While Monsignor Brian O’Loughlin’s priestly vocation has spanned 40 years and five popes as well as being witness to a number of transitions within the Church, he is adamant that the final words added to the reshaped Canon Code in 1983 should always be the guiding principle of Catholic faith.
“When the definitive work of the Second Vatican Council finally arrived on the desk of Pope John Paul II in 1983, he would, in a moment of inspiration, include a sentence that would embrace all that preceded it,” Mgr O’Loughlin shared in a recent interview to acknowledge his 40th anniversary.
“He [John Paul II] wrote that the salvation of souls must always be the supreme law in the Church.
With Mgr O’Loughlin’s multiple roles as Monsignor, parish priest at St Columba’s Parish in South Perth, as well as a sitting member of the State Marriage Tribunal and the national appeals tribunal, and with a Doctorate of Canon Law, it is wisdom well formed.
The gentle-natured and modest Monsignor, who celebrated his anniversary on August 31, appreciates the unique perspective he has been given – having been raised in a pre-Vatican II era, but having received training in a post Vatican II Church.
Born in Fremantle in 1949, the middle child of eight boys and one girl, Mgr O’Loughlin attended primary school at Iona Presentation College followed by five years at Christian Brothers College Fremantle, before leaving to work in a paint and hardware store.
His desire for further education, however, did not diminish and he began his Leaving Certificate at night school. During this time he was also an altar server for [the recently deceased] Mgr Sean O’Shea, who was to become instrumental in shaping his future.
“It was Mgr O’Shea who directed me to the Church’s Vocational Director when I asked him, how do I know if becoming a priest is God’s idea or mine?” Mgr O’Loughlin said.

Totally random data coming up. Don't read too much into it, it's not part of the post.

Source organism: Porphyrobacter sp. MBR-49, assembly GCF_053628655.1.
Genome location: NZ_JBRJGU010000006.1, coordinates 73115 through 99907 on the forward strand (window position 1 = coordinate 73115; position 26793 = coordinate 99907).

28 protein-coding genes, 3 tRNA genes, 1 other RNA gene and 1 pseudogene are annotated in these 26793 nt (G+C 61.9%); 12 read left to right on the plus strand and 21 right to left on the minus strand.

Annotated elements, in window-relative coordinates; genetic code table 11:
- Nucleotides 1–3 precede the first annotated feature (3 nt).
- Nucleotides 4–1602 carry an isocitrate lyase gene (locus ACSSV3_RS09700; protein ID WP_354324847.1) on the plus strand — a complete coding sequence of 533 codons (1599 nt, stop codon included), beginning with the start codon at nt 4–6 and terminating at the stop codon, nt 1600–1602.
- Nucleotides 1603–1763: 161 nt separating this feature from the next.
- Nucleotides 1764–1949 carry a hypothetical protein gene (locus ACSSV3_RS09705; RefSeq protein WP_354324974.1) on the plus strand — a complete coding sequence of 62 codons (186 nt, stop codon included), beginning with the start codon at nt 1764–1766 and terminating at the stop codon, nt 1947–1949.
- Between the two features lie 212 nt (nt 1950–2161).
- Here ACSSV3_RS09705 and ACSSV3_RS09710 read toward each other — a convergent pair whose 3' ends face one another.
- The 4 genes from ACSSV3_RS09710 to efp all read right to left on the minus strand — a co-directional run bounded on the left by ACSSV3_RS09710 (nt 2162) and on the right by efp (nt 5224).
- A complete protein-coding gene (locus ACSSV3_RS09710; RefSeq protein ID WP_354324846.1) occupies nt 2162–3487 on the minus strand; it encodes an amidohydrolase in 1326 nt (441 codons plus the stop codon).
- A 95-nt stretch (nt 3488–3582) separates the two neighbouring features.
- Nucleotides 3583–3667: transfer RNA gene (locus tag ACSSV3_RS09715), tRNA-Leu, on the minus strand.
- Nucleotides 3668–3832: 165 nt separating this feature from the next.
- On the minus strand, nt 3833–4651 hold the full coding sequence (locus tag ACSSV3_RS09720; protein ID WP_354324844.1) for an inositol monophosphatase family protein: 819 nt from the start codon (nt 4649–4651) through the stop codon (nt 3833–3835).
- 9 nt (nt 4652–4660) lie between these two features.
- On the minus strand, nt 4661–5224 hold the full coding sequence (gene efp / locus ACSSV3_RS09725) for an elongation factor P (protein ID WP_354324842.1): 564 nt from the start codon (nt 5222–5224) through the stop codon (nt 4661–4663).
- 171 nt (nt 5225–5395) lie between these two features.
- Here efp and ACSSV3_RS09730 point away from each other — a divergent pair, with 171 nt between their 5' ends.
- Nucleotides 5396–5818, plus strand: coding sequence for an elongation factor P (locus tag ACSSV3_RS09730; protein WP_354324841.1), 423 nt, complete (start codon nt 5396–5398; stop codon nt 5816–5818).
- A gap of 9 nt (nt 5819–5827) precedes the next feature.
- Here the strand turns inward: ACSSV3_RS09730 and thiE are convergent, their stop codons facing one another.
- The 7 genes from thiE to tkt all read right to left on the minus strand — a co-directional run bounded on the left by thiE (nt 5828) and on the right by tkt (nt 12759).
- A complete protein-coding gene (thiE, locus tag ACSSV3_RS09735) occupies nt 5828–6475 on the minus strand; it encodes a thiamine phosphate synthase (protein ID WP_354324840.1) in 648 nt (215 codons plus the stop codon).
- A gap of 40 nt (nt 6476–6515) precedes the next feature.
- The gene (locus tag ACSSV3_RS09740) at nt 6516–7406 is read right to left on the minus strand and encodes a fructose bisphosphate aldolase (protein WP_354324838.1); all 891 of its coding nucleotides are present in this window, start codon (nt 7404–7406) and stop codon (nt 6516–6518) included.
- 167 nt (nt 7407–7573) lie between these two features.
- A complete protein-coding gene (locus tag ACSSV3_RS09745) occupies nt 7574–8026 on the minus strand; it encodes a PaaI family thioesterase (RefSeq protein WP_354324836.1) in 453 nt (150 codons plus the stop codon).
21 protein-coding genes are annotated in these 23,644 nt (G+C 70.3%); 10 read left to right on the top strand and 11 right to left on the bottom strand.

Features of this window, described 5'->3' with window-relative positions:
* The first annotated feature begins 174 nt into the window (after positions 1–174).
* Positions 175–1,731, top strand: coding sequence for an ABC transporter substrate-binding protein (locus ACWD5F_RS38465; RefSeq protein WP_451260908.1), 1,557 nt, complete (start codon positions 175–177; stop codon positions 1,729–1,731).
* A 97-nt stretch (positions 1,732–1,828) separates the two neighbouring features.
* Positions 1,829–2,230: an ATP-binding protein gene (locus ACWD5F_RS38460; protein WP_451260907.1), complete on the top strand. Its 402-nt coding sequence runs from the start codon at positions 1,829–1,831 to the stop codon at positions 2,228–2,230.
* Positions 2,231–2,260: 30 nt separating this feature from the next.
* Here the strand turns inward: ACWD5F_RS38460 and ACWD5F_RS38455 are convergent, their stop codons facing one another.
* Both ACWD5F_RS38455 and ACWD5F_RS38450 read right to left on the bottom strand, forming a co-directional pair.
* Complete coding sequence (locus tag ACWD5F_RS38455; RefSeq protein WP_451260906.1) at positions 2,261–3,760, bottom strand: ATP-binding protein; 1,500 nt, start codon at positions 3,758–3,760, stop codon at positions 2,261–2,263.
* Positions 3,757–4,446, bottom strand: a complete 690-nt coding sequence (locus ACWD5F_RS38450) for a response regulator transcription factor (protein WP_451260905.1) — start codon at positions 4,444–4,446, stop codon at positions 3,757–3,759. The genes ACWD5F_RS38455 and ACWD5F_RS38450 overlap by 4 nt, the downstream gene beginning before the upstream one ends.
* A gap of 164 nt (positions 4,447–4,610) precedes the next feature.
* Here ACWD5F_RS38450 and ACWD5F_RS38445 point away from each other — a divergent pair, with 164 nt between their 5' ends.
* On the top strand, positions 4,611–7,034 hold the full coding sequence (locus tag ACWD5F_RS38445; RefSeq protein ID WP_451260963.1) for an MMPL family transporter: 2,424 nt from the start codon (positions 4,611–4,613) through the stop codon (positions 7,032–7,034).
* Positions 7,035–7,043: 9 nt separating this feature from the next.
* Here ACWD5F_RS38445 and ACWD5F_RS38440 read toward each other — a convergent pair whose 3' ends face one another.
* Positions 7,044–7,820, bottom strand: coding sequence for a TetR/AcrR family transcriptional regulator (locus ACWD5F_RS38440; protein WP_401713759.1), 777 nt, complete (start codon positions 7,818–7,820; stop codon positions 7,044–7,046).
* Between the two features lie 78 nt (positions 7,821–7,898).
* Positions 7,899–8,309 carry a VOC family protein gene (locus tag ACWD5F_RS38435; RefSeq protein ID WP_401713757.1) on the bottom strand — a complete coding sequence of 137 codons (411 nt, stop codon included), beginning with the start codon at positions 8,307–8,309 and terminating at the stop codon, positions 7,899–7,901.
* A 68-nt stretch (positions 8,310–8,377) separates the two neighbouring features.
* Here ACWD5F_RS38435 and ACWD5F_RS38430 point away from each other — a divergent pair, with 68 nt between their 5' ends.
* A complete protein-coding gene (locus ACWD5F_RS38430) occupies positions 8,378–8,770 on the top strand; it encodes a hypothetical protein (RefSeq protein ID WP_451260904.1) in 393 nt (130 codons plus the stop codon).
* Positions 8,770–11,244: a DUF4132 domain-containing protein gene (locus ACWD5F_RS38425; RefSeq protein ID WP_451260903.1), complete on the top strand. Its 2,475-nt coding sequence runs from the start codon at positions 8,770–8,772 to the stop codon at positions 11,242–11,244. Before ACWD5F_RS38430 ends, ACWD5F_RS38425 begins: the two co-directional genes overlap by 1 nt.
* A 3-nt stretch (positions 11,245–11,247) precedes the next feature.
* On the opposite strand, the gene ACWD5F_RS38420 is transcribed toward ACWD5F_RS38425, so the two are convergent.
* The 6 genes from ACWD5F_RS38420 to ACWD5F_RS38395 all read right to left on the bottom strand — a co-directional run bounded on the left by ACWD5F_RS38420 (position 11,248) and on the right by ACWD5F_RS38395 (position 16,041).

It was a fork in the road moment which would see him enter St Charles Seminary in 1967 at the age of 18, completing his Leaving Certificate as well as studies in Philosophy, before moving to St Francis Xavier Seminary in Adelaide. It was here that he was ordained to the diaconate in 1973 and to the priesthood in St Mary’s Cathedral in Perth on August 31, 1974.
The influence of Mgr O’Shea continues to reverberate throughout his life, particularly in his role as Chaplain in the Apostleship of the Sea Cruise Ship program, which he began in 1983.
In the early 1960’s a youthful Brian O’Loughlin would accompany Mgr O’Shea in his role as Port Chaplain, as he visited ships in Fremantle harbour, an activity that was to spark a life-long involvement with the sea.
“As we would spend time on these ships I remember thinking to myself how wonderful it would be sailing on the oceans,” Mgr O’Loughlin reflected.
It was a dream that would be fulfilled when he became involved as ship Chaplain, a role he continues today as he spends his annual leave cruising the world while being pastorally involved with passengers and crew.
“It is a role I thoroughly enjoy,” he shared with a reflective grin.
“Not only am I able to bring the familiarity of Mass to what is an unfamiliar environment, but I get to go to interesting places and meet engaging people.”
With his multi-pronged responsibilities within the Archdiocese, Mgr O’Loughlin’s time at sea, he says, offers him a much needed reprieve for body and mind.
His priestly appointments have been constant and fulfilling. They began in 1974 when he became assistant priest at Our Lady of Lourdes parish in Nollamara with Fr Rupert Kelly. After three years he was transferred to St Joseph’s in Subiaco where one of his roles was to respond to calls for emergency Baptisms at King Edward and Princess Margaret Hospitals.